What does Pollan mean by Not Too Much? There’s an interesting paradox that’s happening in France. People have dubbed it the “French Paradox.” The paradox is how can Americans be so concerned with being healthy, yet they’re the fattest nation in the world? At the same time, how can the French eat all of this chocolate, eat foods filled with saturated fat, and drink gallons of wine, yet they are realy healthy? Pollan looks at various studies and the results are remarkable. If you went to France and asked them, “when do you stop eating?” The French answer is, “when I’m full.” It’s seems like common sense right? Well, Americans give a different answer. The answers range from “when my plate is empty,” “when there’s no more seconds,” “when the TV show is over,” “when everyone else has stopped eating.” Pollan points out that when it comes to food, the food scientists are missing something that can never be reduced to its bare minimum, and that’s food culture. Americans typically continue to eat in response to the environment; the French eat with internal feelings. I admit, I’m guilty of this. When I go to a restaurant with some friends, I order something even though I just recently ate. When I’m at some gathering, I still eat something from the snack table even though I’m full. We eat when there’s food around, which could explain our expanding waistlines. Pollan suggests we must look at our food culture, (perhaps this will eventually become a subject in college?), and this is the key to eating well.
Finally, his last bit of advice: Mostly plants. Meat, compared to vegetables, has little nutritional quality: protein, iron, and a few vitamins and minerals. Vegetables and fruits pack in more quality, mainly antioxidents. Also, it’s because studies show that if your diet consists of mostly red meat, your chances of getting heart disease and cancer are higher. Thomas Jefferson noted that meat shouldn’t be the main dish of our meals; rather, it should be more like a side dish or a complement to the vegetables. It’s the vegetables that makes us healthy, not our meats. This isn’t to say that Pollan is defending vegetarianism, he’s saying that we shouldn’t rely so much on meat. Finally, he says drink a glass of (red) wine with our meals.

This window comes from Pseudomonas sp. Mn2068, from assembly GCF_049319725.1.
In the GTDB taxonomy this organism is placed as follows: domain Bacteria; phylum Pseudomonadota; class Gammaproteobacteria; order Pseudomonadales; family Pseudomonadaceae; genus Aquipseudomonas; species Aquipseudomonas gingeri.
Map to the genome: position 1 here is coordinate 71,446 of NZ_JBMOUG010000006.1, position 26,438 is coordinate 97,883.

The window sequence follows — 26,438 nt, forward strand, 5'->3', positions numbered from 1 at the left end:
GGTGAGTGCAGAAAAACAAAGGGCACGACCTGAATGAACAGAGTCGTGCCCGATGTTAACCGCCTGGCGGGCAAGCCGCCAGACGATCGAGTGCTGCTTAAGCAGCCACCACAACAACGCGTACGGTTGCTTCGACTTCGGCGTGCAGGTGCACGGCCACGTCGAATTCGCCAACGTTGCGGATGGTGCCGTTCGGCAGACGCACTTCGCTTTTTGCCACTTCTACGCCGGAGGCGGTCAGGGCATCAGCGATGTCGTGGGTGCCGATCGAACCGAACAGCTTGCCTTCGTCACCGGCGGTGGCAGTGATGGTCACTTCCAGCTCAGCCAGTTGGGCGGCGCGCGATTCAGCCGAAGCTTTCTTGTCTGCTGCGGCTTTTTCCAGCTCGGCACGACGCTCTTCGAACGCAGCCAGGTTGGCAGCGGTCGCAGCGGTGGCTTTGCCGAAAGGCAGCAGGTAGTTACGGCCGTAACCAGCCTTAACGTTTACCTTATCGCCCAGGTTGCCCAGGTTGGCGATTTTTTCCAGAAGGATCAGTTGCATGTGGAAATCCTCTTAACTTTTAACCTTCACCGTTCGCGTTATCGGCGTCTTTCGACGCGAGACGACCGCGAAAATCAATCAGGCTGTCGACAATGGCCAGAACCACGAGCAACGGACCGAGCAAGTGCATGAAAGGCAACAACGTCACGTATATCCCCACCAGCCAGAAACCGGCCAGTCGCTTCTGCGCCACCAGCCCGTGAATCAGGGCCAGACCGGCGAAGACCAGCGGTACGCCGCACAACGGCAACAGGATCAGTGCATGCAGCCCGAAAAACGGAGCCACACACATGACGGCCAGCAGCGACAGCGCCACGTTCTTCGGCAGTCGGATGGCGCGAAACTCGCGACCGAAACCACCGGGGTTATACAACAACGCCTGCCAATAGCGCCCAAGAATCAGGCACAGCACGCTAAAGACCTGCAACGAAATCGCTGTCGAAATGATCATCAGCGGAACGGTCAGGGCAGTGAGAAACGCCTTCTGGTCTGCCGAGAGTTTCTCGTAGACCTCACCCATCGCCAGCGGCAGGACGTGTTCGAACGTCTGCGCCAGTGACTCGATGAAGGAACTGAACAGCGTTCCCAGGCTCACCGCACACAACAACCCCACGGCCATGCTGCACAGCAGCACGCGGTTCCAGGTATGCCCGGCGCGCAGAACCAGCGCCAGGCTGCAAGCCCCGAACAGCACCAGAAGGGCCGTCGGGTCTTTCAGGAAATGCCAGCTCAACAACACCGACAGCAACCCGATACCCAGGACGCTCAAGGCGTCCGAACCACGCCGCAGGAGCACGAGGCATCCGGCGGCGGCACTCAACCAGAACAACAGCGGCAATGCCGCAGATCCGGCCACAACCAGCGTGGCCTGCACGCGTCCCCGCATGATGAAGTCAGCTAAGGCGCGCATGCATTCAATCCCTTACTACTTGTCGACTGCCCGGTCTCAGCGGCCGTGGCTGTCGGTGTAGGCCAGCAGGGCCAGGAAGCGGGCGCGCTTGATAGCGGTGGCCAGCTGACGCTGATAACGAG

Overall, it’s a good book. He gives some nice advice in the end about how to shop and what to look for in grocery stores. He also provides some links which I’ll provide on the blog roll.
CRITICISM: My only problem with this is that I can’t but help but think that Pollan has this idea of, “Wasn’t the good ol’ days the best? We had good food back then, but now, we’re bombarded with food that really isn’t food.” Now I’m young, so I can’t compare our foods with the food they had in the 50s, but this seems to be nostalgic. Perhaps I’m missing something, but Pollan’s arguments seem to be saying, “The days before nutritionism were good food. We must go back to that time period.” Now of course, he isn’t saying we should reverse technology, but I’m willing to bet that one can still find good food in our ubiquitous market that is still healthy but what Pollan would consider nonhealthy. Perhaps someone out there who’s reading this can shed some light onto this.
I really enjoyed his view that food just isn’t a biological thing, but it’s also a cultural thing too. Maybe one day, our universities will teach food culture as a class. Until then, I say that if you want to look at how our food culture and industry has changed within the last 50 years, read this book. 3.5 stars out of 5.
Update 2/22: I’ve mentioned this book from another blog about demi-vegetarianism that relates to other books and issues if you want to check it out.